By Tom Fries The Arctic This Week – 28 July to 3 August 2012
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READS OF THE WEEK
Even if it’s the only thing you read this week, take the time to browse through both of the following reports. CERES and Greenpeace (both coming from a similar perspective, but nonetheless…) have released detailed analyses of risk assessment and disclosure for some of the oil companies at work in the Arctic and elsewhere. I strongly recommend that you register for and download the new report from CERES, which has a broad scope and plenty of detail. A similar report from Greenpeace is focused strictly on Arctic projects and provides a slightly more general analysis. Both pieces are outstanding contributions to this discussion, and together they provide a great education.
I love science news in general, but sometimes I almost swoon with astonishment at the things we can do. An unbelievable interview from MacLean’s with oceanographer Kate Moran highlights the many capabilities of the amazing NEPTUNE project, which I cannot believe I had never heard of before this week. It is “a massive underwater observatory that uses fibre-optic cables wired across the ocean floor to deliver a constant stream of data via the Internet.”
An excellent article on the history of the Alaska Highway (one of the great engineering marvels of the WWII era) and the challenges that it faces as a result of melting permafrost and forest fires was republished this week in ADN – highly worth the read.
I’ve never been anything but impressed with Mary Simon’s writing, and I hope you’ll take the time to read her thoughtful article “How do Canada and Inuit get to a win-win in the Arctic?”
I didn’t ever think I would point to the Tehran Times for a Read of the Week, but a tart article from Gwynne Dyer that answers several meaningful Arctic-relations questions in one page made me chuckle. Enjoy!
BLOOD & TREASURE
The armed forces everywhere, and particularly in Russia, are famed for their sensitivity and keen attention to people’s feelings. Canada is no exception, as the country’s armed forces demonstrated with a recruiting advertisement (theoretically intended to attract engineers) that was pulled for being “comically offensive” to aboriginal people (HuffPo). Reports say that it compared building a canoe to working on a warship. I did some half-hearted Googling but could not find the original ad for you; my apologies. The deployment of this ad probably would not have helped to solve Canadian Forces’ failure to meet diversity recruiting goals (CBC).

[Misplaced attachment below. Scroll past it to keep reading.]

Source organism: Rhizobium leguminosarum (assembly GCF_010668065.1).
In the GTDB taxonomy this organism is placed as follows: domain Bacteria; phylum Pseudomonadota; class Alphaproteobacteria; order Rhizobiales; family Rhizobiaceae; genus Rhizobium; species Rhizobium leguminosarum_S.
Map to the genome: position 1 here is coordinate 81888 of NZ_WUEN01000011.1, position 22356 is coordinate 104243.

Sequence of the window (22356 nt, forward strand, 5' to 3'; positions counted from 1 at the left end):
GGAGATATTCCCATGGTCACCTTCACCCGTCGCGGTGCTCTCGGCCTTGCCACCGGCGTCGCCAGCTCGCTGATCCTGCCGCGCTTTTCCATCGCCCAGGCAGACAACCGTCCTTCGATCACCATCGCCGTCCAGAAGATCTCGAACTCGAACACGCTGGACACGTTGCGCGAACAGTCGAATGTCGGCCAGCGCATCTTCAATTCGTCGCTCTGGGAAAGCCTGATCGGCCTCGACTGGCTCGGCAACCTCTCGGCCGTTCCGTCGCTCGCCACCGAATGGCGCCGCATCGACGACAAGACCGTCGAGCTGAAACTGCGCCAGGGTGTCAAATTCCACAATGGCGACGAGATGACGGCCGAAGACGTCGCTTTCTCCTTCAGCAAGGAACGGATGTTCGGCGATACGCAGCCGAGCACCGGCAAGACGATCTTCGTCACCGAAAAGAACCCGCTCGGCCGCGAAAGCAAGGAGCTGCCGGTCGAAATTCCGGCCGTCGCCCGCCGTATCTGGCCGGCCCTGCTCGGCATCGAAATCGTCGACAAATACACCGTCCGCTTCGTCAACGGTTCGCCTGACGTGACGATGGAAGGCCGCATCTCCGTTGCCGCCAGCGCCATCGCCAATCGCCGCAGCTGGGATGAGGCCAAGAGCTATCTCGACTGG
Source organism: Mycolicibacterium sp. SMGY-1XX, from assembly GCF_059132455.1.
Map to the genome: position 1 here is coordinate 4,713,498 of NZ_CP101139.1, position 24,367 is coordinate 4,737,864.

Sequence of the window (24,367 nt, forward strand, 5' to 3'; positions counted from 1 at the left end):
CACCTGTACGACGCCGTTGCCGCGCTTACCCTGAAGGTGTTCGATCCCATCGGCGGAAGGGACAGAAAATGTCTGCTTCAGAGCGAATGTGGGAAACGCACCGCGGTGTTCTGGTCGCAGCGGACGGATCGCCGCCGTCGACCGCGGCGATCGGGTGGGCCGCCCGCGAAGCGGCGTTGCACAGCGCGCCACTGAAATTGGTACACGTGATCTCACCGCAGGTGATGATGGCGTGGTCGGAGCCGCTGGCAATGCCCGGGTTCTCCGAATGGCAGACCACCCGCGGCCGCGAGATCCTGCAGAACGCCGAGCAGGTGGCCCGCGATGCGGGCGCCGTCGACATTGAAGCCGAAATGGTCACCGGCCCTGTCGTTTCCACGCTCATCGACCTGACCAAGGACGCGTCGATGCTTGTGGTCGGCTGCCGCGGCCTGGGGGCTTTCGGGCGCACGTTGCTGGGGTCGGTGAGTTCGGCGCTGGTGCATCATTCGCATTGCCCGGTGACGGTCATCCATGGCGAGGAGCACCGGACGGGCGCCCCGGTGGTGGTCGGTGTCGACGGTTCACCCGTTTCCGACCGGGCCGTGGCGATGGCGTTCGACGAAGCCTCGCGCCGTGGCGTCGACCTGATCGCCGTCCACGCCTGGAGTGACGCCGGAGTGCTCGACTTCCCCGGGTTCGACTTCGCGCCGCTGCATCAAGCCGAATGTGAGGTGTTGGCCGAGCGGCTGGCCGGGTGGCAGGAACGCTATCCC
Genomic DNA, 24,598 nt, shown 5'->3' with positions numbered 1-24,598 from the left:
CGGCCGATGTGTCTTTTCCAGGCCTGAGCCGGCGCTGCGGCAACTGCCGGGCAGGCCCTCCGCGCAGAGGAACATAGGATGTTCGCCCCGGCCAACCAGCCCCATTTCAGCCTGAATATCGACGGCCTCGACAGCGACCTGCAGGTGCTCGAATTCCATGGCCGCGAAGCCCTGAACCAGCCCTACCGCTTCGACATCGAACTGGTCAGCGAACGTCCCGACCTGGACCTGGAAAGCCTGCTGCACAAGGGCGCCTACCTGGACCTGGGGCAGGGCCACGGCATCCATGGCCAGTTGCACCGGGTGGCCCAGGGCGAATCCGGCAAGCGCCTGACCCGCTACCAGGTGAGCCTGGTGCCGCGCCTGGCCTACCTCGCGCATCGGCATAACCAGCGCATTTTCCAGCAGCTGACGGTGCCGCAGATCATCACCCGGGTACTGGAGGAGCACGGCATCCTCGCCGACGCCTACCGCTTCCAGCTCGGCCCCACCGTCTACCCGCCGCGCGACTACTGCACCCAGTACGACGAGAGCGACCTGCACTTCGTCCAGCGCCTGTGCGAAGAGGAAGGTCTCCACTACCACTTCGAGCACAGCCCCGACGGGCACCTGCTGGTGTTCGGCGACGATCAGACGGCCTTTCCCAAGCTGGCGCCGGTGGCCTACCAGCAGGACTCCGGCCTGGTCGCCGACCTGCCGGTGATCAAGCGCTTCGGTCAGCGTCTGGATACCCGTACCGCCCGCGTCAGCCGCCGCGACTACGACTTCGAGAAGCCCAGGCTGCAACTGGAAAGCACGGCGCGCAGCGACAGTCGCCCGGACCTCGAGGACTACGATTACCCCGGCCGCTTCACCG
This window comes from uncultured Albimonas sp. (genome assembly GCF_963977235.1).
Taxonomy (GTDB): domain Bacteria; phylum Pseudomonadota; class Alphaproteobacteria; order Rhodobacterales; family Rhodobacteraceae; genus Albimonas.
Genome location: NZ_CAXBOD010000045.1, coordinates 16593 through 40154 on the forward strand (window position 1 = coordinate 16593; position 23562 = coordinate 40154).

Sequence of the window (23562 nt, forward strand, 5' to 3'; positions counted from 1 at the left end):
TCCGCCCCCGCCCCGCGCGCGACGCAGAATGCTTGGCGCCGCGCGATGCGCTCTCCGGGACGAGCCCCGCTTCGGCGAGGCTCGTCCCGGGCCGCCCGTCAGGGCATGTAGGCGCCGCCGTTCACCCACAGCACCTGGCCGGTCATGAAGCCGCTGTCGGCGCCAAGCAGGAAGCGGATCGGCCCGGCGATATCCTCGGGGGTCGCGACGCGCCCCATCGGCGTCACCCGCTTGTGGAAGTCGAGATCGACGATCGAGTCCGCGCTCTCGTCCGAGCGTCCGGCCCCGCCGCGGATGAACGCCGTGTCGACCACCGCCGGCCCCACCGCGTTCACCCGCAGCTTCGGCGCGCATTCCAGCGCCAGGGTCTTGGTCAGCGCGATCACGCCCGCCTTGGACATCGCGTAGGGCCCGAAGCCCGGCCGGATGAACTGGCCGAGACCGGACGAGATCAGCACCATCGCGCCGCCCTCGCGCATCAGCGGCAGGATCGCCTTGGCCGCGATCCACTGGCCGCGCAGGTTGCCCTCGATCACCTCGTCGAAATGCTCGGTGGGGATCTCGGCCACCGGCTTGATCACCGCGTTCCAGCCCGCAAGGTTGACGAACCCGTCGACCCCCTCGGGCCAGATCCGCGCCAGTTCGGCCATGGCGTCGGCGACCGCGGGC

It’s nice to lead with something amusing, but the real news for Canada’s military was the launch of Operation Nanook 2012, including 1,250 military personnel as well as representatives of “the Canadian Coast Guard, the Royal Canadian Mounted Police, and Public Safety Canada, representatives from the Government of the Northwest Territories and the Government of Nunavut, as well as local officials from Tsiigehtchic, Inuvik and Churchill” (NN). If you’re the sort who likes to dissect the language of press releases, go for it here. This week also saw the arrival of a new commanding officer at Canada’s most northerly station, Alert (aviation.ca).
On the US side of the border, Mia Bennett provided a nice overview of the US Coast Guard’s Operation Arctic Shield as well as NOAA’s activities (FP blogs), and I must thank Ms Bennett for digging up the link to a Coast Guard blog that highlights the diversity and load that stations in Alaska’s Arctic face. Senator Lisa Murkowski used a hearing in Kodiak, AK to highlight the need for an expanded Coast Guard presence in Alaska (AD), a need highlighted by the GAO’s own assessment of the sorry state of the Coast Guard’s legacy ships (Maritime Executive). The GAO recommended to the Coast Guard that, in essence, it stop making such optimistic estimates of costs and conditions of the fleet. In an effort not entirely unlike Senator Murkowski’s, Senator Mark Begich made a naked pitch to bring military dollars to Alaska by recommending to the Air Force Space Command that it “maximize the use of the Kodiak launch complex in Kodiak” (Alaska Native News).
Over to Russia, where the delivery date of the nuclear sub Yury Dolgoruky has been postponed to late 2012 thanks to a laudable desire to make sure all weapons systems on the sub are functioning correctly (Naval Today). Next in line to begin construction (the Alexander Nevsky and Vladimir Monomakh are both already underway) is the Knyaz Vladimir, to be built at the Sevmash shipyard near Severodvinsk (RIAN). President Putin attended the ceremony to open the construction of the latter vessel (photo of the ceremony here). Four more such are expected by 2020, and they’ll be used to establish Russia’s role as a naval power in the Arctic, sayeth the President (Reuters). Across the border with Norway, for reasons incomprehensible to me, Norway’s border guards have been told that they may no longer wear police badges to indicate their powers, but must instead show papers if their authority is questioned (BO).
THE POLITICAL SCENE
I didn’t ever think I would point to the Tehran Times for a Read of the Week, but a tart article from Gwynne Dyer answering several meaningful Arctic-relations questions in one page made me chuckle. Enjoy!